Mt. Gox was a shadily run bitcoin exchange that collapsed in 2014. While the exchange was the target of a brazen hacker, other problems contributed to its demise. After it collapsed, investigators discovered evidence of fraud going back at least three years. The crisis at Mt. Gox created a lot of uncertainty about the future of bitcoin.
Three years later, we can all learn from the problems that led up to the collapse Mt. Gox. Here are some lessons that we should all learn from it.
Flaws in Blockchain Need to Be Carefully Examined
Blockchain technology is responsible for tracking and recording all bitcoin transactions. Unfortunately, the model isn’t entirely foolproof. A month after Mt. Gox collapsed, a team of open-source developers that contribute to the bitcoin community began analyzing the flaws that made it possible for hackers to falsify bitcoin transactions.
Back in March 2014, Venture Beat reported that they had discovered some of the problems and taken steps to guard against a similar catastrophe in the future.
“Malformed transactions appear similar to legitimate, previously processed transactions, fooling the Bitcoin software. Those illegitimate records didn’t sync with the Bitcoin blockchain, leaving a disparity between the actual location of the funds and the exchange’s records. But now, thanks to tightened transaction rules, those “mutated transactions” can’t be relayed or mined. The new version also includes functions that report conflicting wallet transactions and instances of double-spending.”
Unfortunately, some flaws may not have been identified. Developers will need to continue looking at the blockchain infrastructure and addressing problems they uncover.
Diversification Among Exchanges is Important
Many experts have repeatedly emphasized the importance of storing bitcoins offline, where they are less susceptible to hackers. While this is good advice, it isn’t entirely feasible.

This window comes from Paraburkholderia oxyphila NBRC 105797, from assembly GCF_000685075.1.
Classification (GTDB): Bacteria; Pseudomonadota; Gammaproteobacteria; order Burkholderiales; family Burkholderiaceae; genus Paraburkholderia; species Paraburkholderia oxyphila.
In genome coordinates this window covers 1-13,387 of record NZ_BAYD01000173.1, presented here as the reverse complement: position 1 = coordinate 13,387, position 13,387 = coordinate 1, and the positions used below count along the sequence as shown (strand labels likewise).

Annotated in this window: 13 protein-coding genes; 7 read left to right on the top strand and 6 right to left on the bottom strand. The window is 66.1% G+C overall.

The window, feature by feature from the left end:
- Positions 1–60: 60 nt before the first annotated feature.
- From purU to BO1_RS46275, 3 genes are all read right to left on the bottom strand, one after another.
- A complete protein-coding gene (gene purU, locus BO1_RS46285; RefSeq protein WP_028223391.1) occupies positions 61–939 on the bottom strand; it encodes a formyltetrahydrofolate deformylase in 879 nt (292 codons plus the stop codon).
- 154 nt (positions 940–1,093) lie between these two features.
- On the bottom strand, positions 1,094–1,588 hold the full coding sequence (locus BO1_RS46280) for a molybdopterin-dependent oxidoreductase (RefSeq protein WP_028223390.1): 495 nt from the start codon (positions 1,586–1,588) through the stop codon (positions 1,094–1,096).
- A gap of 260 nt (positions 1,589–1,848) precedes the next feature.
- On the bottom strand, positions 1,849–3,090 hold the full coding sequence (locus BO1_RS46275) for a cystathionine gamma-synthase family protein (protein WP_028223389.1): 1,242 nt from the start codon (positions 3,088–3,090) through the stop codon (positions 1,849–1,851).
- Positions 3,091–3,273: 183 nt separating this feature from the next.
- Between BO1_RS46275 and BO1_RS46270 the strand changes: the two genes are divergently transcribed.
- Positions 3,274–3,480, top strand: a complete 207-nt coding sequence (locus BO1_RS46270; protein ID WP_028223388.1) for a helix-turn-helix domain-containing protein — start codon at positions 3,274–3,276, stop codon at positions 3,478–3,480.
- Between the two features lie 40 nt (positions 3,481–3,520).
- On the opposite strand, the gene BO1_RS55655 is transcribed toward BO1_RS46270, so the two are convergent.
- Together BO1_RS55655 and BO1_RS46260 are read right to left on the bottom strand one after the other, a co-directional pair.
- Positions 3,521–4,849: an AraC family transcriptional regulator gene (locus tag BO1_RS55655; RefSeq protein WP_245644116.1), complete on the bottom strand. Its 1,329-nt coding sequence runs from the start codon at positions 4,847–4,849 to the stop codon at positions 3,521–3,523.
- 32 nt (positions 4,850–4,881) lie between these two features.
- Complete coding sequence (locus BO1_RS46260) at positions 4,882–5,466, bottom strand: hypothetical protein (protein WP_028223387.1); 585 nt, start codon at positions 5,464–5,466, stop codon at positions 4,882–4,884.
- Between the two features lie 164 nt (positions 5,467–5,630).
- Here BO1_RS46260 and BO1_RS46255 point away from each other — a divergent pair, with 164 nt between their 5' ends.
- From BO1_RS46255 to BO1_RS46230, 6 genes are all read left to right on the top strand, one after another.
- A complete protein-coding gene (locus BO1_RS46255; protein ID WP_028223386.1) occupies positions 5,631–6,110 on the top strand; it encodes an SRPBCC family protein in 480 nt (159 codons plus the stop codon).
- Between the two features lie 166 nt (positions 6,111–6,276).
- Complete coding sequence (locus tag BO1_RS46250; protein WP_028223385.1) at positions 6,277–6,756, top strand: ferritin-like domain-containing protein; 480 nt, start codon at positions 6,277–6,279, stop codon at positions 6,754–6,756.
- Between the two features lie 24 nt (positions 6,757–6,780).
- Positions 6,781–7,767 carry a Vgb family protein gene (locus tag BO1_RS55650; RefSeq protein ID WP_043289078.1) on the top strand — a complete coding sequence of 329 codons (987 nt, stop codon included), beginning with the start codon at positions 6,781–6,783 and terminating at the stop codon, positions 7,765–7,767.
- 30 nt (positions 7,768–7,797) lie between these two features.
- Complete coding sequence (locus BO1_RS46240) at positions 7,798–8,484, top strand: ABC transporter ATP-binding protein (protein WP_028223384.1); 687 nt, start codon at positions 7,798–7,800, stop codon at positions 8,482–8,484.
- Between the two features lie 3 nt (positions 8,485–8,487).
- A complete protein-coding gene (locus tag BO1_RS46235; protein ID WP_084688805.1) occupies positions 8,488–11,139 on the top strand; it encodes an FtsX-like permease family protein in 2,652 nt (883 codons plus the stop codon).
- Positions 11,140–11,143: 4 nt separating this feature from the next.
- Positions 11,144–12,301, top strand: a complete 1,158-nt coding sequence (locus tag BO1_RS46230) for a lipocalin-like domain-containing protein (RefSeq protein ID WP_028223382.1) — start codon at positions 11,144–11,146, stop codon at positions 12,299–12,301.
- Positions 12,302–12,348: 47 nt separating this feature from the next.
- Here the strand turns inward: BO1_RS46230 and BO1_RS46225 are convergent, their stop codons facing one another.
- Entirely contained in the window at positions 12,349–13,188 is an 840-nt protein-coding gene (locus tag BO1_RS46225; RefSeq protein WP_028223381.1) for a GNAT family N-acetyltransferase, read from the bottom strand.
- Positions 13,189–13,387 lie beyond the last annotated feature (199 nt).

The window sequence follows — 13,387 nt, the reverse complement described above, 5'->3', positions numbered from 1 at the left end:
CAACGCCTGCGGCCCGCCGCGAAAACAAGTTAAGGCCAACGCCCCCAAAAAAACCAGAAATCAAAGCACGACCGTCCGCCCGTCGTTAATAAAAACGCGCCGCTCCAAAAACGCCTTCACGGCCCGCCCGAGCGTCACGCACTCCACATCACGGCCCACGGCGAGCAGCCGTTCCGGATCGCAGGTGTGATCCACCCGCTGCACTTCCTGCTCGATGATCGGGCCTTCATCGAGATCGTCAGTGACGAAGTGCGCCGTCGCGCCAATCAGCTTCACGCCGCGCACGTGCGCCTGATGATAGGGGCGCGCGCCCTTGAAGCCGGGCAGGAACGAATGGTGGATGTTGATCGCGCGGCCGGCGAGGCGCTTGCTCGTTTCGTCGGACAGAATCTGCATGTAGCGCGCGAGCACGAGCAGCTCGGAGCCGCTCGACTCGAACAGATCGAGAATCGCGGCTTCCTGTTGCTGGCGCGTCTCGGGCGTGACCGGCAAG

In the future, it may be possible to keep your bitcoins entirely offline. Unfortunately, that isn’t possible yet, so people need to take some risk by storing and transferring bitcoins through the exchanges.
The good news is that there are over 70 major bitcoin exchanges around the world, which minimizes the risk of another exchange going bankrupt again. Members of the bitcoin community should have accounts with at least a few of them to minimize their exposure to security and fiscal risks.
Stricter Regulatory Scrutiny is Necessary
Former Mt. Gox CEO Mark Karpelès was recently indicted for fraud. If convicted, he will face up to five years in prison.
The type of conduct that Karpelès allegedly committed wouldn’t have gone unnoticed in a traditional financial institution. Government regulators in every country have strict protocols to guard against it.
Bitcoin was originally developed as an alternative currency for libertarians and others that wanted to avoid government scrutiny. The underground nature of the currency was part of the appeal in the past, but it isn’t feasible now that over 10 million people own bitcoin.
As bitcoin gains more popularity, more regulation will be necessary to protect people. The same regulatory scrutiny that applies to banks will likely be implemented to bitcoin exchanges.
Samuel Gibbs reports that Japan has already developed new regulations to mitigate the risk of fraud at other bitcoin exchanges.
“The exchange’s bankruptcy also prompted Japan’s government to decide how to treat bitcoin, and preceded a push by local regulators to license cryptocurrency exchanges. Japan became the first country to regulate cryptocurrency exchanges at the national level this year, part of a government effort to exploit financial technology as a means of stimulating the economy. The Japanese regulations help prevent misuse of bitcoins and other cryptocurrencies for terrorism or other illegal activities, including requiring banks and other businesses to verify identities, keep records and report suspicious transactions. The regulations implemented in April require cryptocurrency traders to keep customers’ assets separate from their own.”
The Japanese government has been under the most pressure to regulate bitcoin exchanges, because Mt. Gox went bankrupt under their watch. However, other countries will need to take similar precautions to prevent a similar catastrophe from arising.
Steps Need to Be Taken to Protect Bitcoin Users from a Repeat of Mt. Gox
The collapse of Mt. Gox was one of the biggest problems in the history of bitcoin. People all over the world wondered whether their bitcoins were safe on other exchanges.
Fortunately, a similar incident has not occurred so far. Nonetheless, it is important to learn from the problems that contributed to the collapse of Mt. Gox to ensure they don’t arise again.